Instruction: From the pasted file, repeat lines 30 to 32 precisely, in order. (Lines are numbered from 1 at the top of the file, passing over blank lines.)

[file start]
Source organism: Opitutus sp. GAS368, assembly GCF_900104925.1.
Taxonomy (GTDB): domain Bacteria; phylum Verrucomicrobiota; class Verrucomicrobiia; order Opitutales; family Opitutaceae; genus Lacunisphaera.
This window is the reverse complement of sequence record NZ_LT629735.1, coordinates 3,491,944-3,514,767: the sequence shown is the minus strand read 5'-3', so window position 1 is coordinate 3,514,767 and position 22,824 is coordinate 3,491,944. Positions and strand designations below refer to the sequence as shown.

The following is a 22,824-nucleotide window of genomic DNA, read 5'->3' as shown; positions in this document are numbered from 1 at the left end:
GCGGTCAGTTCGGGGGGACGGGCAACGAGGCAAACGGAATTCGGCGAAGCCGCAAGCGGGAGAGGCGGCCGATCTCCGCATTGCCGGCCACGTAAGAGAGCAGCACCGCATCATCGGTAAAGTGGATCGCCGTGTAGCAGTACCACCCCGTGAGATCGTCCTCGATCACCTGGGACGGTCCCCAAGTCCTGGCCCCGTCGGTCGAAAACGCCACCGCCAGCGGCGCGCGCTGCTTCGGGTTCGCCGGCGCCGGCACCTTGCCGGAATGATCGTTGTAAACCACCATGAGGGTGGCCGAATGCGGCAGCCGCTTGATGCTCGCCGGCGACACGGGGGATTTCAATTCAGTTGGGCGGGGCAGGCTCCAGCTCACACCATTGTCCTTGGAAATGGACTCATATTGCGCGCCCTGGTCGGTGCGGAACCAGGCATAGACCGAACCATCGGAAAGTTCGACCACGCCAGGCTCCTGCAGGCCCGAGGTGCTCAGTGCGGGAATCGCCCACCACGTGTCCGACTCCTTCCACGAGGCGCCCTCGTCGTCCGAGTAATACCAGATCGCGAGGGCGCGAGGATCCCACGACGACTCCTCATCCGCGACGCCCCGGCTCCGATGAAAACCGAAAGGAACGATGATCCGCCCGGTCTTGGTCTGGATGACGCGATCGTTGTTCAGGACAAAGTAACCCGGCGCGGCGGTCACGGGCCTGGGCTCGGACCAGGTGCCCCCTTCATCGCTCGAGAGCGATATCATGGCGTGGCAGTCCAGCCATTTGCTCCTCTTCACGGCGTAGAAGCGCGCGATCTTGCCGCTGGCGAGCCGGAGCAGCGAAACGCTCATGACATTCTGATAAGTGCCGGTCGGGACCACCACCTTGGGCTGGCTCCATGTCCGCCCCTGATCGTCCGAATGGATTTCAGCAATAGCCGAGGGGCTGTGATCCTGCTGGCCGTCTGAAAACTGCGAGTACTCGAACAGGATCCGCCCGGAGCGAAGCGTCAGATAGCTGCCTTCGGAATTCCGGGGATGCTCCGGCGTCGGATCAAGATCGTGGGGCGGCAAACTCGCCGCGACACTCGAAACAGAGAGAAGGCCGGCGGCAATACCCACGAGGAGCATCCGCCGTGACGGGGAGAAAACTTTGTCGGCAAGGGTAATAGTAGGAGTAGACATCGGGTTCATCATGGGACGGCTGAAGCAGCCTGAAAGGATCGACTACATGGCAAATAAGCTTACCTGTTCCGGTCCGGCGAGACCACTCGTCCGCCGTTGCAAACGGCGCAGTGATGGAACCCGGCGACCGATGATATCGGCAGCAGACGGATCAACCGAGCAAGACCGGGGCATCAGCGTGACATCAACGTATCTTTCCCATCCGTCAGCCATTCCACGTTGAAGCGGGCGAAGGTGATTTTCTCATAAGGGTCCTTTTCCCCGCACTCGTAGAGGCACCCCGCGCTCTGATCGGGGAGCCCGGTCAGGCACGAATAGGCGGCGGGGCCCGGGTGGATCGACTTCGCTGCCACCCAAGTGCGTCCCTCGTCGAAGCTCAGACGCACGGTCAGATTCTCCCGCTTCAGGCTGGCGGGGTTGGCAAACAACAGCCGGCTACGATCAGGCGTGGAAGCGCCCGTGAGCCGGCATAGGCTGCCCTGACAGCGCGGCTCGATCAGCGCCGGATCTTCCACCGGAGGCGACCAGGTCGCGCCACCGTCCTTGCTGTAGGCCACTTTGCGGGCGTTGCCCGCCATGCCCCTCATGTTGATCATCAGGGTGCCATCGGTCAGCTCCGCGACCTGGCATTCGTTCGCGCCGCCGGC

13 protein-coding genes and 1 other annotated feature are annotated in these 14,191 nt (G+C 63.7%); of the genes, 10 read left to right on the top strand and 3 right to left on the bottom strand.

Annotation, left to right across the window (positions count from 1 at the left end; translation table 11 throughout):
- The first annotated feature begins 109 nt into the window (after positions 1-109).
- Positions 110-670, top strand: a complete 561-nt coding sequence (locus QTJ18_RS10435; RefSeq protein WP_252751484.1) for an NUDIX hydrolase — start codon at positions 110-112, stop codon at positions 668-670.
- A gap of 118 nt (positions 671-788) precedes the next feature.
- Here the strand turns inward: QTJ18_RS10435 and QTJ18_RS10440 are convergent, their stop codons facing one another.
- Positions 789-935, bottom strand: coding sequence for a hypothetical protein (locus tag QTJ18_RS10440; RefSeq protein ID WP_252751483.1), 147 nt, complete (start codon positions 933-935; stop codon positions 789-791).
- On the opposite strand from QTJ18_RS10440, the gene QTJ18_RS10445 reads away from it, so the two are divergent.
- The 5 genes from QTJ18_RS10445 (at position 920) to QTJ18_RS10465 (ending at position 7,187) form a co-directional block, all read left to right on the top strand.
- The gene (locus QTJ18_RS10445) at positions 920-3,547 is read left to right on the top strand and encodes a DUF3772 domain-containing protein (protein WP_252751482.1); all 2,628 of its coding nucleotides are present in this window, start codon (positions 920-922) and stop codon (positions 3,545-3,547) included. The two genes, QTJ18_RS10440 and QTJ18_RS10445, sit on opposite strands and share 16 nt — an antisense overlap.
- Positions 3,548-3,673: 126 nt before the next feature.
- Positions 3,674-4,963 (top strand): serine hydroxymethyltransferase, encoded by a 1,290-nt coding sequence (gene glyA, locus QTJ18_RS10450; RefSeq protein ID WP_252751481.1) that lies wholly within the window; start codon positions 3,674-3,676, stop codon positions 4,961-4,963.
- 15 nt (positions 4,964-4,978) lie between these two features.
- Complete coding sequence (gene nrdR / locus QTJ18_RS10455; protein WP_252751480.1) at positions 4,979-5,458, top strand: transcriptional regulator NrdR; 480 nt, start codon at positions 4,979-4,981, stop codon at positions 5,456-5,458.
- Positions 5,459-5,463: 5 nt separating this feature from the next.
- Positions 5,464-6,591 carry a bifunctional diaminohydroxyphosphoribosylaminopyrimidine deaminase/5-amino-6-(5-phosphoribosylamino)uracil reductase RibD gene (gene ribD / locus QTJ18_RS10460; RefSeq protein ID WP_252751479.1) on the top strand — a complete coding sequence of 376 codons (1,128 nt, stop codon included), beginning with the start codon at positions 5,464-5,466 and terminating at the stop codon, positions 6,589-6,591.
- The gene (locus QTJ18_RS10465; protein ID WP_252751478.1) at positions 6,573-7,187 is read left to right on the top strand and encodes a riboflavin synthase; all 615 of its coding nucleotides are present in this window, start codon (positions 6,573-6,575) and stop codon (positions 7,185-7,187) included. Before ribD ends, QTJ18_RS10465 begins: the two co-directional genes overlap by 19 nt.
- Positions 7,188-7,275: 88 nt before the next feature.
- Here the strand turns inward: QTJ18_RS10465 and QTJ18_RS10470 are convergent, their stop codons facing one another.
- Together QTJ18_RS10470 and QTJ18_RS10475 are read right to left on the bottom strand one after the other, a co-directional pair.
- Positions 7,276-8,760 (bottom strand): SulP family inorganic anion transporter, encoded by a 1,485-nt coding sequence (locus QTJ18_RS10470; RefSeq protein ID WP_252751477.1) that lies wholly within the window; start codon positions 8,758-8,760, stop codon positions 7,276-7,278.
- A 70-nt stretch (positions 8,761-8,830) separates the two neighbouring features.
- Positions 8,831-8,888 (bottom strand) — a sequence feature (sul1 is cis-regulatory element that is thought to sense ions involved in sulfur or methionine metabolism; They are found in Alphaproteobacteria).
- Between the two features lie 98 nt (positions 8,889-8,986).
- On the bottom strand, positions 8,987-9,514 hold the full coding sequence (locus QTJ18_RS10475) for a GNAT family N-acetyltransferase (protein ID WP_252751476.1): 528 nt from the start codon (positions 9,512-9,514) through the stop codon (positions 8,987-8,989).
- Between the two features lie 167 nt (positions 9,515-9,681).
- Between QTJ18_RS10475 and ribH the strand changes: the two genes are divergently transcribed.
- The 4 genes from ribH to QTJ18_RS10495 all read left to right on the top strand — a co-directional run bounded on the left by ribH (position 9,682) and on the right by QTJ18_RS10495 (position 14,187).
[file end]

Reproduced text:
- On the bottom strand, positions 8,987-9,514 hold the full coding sequence (locus QTJ18_RS10475) for a GNAT family N-acetyltransferase (protein ID WP_252751476.1): 528 nt from the start codon (positions 9,512-9,514) through the stop codon (positions 8,987-8,989).
- Between the two features lie 167 nt (positions 9,515-9,681).
- Between QTJ18_RS10475 and ribH the strand changes: the two genes are divergently transcribed.